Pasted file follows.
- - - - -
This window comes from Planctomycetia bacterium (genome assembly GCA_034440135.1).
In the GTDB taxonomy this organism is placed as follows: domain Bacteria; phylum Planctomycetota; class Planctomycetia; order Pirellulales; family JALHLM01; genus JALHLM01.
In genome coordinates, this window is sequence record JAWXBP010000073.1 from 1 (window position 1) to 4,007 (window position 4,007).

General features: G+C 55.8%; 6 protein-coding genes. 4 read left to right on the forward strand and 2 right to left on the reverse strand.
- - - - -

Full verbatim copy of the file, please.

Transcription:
This window comes from Planctomycetia bacterium (genome assembly GCA_034440135.1).
In the GTDB taxonomy this organism is placed as follows: domain Bacteria; phylum Planctomycetota; class Planctomycetia; order Pirellulales; family JALHLM01; genus JALHLM01.
In genome coordinates, this window is sequence record JAWXBP010000073.1 from 1 (window position 1) to 4,007 (window position 4,007).

General features: G+C 55.8%; 6 protein-coding genes. 4 read left to right on the forward strand and 2 right to left on the reverse strand.